The three main characters are walking wounded nightmares: Amelia (Natalie Portman) is bitchy, self-deluding, immature and hypocritical (she married a cheater and despises cheaters and doesn't view her actions as inappropriate even though she actively pursues the married man); Carolyne (Lisa Kudrow) is the shrewish ex-wife who is so brittle and unforgiving that you can't help but be glad that her husband escaped her; Jack (Scott Cohen) doesn't make a whole lot of sense and remains a cypher since the film keeps drifting away from him towards the women and his son. You know there's more to him but he only reveals his hurt in the final moments and then, promptly and all too easily, seems to segue immediately back into Father Knows Best mode.
The same day I watched the film I attended a party and I was trying to explain my problem with the film to a friend. Since I was a little buzzed from drinks my critique veered uncomfortably away from the verbal into something approaching charades format; I played Natalie Portman and acted out One Scene As Every Scene, if you know what I mean. It went exactly like this (verbatim!) ...though I wasn't wearing a wig.
This happens over and over again in the movie whether we're in coming-of-age land, the flashback movie, in romantic drama territory, the family strife issues film or baby grief catharsis. All five of the movies we're watching have the same scene: Natalie lashes out, apologizes, feels bad about herself, and continues to blame other people; Repeat for the entire movie until she grows up a teensy bit at the end in an unconvincing and unclimactic way.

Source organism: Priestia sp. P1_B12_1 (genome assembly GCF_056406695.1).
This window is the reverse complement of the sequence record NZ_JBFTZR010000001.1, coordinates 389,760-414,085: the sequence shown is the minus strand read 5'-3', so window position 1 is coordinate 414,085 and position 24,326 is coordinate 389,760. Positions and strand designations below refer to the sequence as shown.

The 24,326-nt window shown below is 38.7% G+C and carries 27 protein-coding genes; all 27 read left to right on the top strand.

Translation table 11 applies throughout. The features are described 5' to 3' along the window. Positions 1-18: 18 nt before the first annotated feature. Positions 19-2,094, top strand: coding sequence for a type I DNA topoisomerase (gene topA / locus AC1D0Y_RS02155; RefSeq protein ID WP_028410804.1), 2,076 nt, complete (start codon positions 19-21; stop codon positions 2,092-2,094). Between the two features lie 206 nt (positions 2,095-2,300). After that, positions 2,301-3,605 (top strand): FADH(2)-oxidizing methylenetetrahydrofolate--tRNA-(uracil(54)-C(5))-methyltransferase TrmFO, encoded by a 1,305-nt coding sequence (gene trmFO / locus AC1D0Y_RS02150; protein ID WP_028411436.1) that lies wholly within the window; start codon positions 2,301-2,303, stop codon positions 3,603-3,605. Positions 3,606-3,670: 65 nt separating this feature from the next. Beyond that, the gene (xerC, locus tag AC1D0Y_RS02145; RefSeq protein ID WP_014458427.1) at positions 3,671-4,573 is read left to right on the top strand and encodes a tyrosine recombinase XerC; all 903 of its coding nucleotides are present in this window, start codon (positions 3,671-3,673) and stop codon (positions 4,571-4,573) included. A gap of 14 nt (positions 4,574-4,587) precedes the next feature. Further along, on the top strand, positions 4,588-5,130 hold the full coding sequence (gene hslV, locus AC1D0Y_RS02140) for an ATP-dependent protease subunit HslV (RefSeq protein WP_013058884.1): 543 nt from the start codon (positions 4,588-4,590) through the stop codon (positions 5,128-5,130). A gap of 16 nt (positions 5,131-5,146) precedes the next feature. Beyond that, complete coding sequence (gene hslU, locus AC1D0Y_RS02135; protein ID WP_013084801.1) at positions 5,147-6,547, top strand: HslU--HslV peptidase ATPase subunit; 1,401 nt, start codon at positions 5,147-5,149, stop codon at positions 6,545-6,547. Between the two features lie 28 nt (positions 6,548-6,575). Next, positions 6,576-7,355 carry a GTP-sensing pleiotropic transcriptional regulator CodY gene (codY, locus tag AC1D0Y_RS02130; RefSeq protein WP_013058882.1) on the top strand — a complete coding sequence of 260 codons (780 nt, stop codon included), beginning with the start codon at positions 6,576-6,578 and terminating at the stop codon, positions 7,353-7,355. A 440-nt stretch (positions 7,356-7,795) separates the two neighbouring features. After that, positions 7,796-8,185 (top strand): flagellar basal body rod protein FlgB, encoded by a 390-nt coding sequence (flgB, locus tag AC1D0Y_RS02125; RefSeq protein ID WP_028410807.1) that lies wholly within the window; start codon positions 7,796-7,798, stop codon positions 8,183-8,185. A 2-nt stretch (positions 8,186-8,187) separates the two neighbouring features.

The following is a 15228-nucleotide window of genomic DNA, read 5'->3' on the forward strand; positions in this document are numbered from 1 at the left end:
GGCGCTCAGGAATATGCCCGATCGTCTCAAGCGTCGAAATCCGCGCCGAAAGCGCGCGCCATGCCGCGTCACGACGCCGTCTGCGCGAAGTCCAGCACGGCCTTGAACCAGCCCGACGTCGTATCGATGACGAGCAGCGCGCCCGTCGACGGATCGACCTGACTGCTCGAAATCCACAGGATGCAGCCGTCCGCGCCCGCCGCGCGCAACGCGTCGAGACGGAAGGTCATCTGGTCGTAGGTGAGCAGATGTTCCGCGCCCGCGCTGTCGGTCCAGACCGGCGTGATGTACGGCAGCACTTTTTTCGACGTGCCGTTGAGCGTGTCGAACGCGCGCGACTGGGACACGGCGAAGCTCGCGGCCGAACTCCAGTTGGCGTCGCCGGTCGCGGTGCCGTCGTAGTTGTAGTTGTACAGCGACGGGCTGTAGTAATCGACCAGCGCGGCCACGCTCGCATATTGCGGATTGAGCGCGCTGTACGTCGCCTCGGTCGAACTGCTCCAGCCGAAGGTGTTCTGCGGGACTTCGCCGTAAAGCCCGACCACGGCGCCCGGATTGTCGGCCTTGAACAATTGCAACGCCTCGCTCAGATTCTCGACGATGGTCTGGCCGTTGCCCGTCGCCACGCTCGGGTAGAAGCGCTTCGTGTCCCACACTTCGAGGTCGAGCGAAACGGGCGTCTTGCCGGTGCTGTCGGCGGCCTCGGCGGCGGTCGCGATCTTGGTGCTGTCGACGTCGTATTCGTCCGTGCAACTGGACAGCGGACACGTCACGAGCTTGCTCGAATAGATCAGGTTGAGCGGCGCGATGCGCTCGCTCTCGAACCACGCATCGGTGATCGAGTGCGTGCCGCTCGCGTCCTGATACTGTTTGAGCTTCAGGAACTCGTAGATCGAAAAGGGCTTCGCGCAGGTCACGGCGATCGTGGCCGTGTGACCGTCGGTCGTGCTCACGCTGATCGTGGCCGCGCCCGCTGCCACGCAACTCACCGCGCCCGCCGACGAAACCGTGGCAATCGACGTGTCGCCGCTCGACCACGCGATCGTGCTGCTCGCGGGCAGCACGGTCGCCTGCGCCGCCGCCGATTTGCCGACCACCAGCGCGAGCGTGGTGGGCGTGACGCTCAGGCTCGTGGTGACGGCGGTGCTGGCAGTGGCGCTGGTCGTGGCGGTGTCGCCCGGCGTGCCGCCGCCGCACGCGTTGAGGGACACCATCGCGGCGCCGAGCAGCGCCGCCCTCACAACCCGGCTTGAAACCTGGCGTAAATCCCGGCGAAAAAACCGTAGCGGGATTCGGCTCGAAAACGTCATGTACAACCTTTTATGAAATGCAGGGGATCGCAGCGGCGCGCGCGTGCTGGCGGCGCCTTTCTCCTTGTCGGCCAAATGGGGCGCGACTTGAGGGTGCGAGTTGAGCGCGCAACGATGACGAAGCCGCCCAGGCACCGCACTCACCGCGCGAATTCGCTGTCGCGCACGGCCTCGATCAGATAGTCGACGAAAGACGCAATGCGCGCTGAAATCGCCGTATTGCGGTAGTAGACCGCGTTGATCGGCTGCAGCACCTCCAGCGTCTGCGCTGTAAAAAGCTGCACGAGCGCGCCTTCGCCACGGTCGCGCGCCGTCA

Don Roos has made two very good features in the past (The Opposite of Sex and Happy Endings) which both demonstrated a unique voice with a deft command of interlocking character arcs, plotty developments that inform the arcs in question, and the ability to conjure a whole passel of hugely flawed somewhat off-putting characters that manage to be endearing or fascinating because of the good humor, complexity and depth of the characterizations. The Other Woman shares many of these same structural elements but none of the success with them. It's tough to say what went wrong but it went very wrong. Best to call this one That Other Movie, ignore it, and rewatch one of those earlier fine pictures instead. D